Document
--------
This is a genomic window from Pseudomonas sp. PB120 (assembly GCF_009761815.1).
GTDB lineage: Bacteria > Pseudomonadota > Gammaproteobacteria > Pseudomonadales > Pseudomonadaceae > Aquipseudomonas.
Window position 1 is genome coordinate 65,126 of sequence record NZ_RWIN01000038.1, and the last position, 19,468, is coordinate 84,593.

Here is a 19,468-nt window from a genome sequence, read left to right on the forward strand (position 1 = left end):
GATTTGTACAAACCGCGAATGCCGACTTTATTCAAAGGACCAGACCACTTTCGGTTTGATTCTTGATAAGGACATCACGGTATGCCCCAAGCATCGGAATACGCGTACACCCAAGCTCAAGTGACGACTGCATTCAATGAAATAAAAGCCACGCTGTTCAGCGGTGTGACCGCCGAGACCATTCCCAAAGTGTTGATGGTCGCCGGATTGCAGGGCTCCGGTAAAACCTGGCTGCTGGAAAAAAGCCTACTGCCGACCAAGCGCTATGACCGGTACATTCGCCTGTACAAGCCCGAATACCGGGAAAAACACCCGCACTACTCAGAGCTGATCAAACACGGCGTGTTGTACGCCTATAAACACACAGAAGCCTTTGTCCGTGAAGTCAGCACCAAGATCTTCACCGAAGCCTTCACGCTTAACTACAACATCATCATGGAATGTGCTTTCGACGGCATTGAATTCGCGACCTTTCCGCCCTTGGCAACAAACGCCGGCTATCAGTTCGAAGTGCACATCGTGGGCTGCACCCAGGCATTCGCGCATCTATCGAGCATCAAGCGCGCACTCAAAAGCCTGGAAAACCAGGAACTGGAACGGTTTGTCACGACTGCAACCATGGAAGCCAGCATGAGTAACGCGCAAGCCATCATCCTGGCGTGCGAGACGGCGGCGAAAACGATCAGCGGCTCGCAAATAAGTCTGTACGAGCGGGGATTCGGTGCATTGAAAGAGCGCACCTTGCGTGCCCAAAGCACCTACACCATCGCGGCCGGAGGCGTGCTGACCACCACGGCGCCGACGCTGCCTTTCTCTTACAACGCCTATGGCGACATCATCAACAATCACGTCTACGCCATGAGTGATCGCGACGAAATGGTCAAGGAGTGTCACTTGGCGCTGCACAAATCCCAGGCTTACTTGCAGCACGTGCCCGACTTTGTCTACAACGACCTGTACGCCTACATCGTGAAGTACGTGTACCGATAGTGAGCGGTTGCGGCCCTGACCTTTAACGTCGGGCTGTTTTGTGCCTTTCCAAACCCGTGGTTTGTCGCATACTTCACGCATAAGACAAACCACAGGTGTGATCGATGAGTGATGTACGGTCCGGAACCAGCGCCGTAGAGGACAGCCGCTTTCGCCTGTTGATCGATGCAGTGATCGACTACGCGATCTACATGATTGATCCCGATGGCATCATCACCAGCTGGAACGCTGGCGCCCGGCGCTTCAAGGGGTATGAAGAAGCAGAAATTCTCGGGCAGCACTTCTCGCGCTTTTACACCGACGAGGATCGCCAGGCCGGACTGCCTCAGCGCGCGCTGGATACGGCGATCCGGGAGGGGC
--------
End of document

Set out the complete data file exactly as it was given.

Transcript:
This is a genomic window from Pseudomonas sp. PB120 (assembly GCF_009761815.1).
GTDB lineage: Bacteria > Pseudomonadota > Gammaproteobacteria > Pseudomonadales > Pseudomonadaceae > Aquipseudomonas.
Window position 1 is genome coordinate 65,126 of sequence record NZ_RWIN01000038.1, and the last position, 19,468, is coordinate 84,593.

Here is a 19,468-nt window from a genome sequence, read left to right on the forward strand (position 1 = left end):
GATTTGTACAAACCGCGAATGCCGACTTTATTCAAAGGACCAGACCACTTTCGGTTTGATTCTTGATAAGGACATCACGGTATGCCCCAAGCATCGGAATACGCGTACACCCAAGCTCAAGTGACGACTGCATTCAATGAAATAAAAGCCACGCTGTTCAGCGGTGTGACCGCCGAGACCATTCCCAAAGTGTTGATGGTCGCCGGATTGCAGGGCTCCGGTAAAACCTGGCTGCTGGAAAAAAGCCTACTGCCGACCAAGCGCTATGACCGGTACATTCGCCTGTACAAGCCCGAATACCGGGAAAAACACCCGCACTACTCAGAGCTGATCAAACACGGCGTGTTGTACGCCTATAAACACACAGAAGCCTTTGTCCGTGAAGTCAGCACCAAGATCTTCACCGAAGCCTTCACGCTTAACTACAACATCATCATGGAATGTGCTTTCGACGGCATTGAATTCGCGACCTTTCCGCCCTTGGCAACAAACGCCGGCTATCAGTTCGAAGTGCACATCGTGGGCTGCACCCAGGCATTCGCGCATCTATCGAGCATCAAGCGCGCACTCAAAAGCCTGGAAAACCAGGAACTGGAACGGTTTGTCACGACTGCAACCATGGAAGCCAGCATGAGTAACGCGCAAGCCATCATCCTGGCGTGCGAGACGGCGGCGAAAACGATCAGCGGCTCGCAAATAAGTCTGTACGAGCGGGGATTCGGTGCATTGAAAGAGCGCACCTTGCGTGCCCAAAGCACCTACACCATCGCGGCCGGAGGCGTGCTGACCACCACGGCGCCGACGCTGCCTTTCTCTTACAACGCCTATGGCGACATCATCAACAATCACGTCTACGCCATGAGTGATCGCGACGAAATGGTCAAGGAGTGTCACTTGGCGCTGCACAAATCCCAGGCTTACTTGCAGCACGTGCCCGACTTTGTCTACAACGACCTGTACGCCTACATCGTGAAGTACGTGTACCGATAGTGAGCGGTTGCGGCCCTGACCTTTAACGTCGGGCTGTTTTGTGCCTTTCCAAACCCGTGGTTTGTCGCATACTTCACGCATAAGACAAACCACAGGTGTGATCGATGAGTGATGTACGGTCCGGAACCAGCGCCGTAGAGGACAGCCGCTTTCGCCTGTTGATCGATGCAGTGATCGACTACGCGATCTACATGATTGATCCCGATGGCATCATCACCAGCTGGAACGCTGGCGCCCGGCGCTTCAAGGGGTATGAAGAAGCAGAAATTCTCGGGCAGCACTTCTCGCGCTTTTACACCGACGAGGATCGCCAGGCCGGACTGCCTCAGCGCGCGCTGGATACGGCGATCCGGGAGGGGC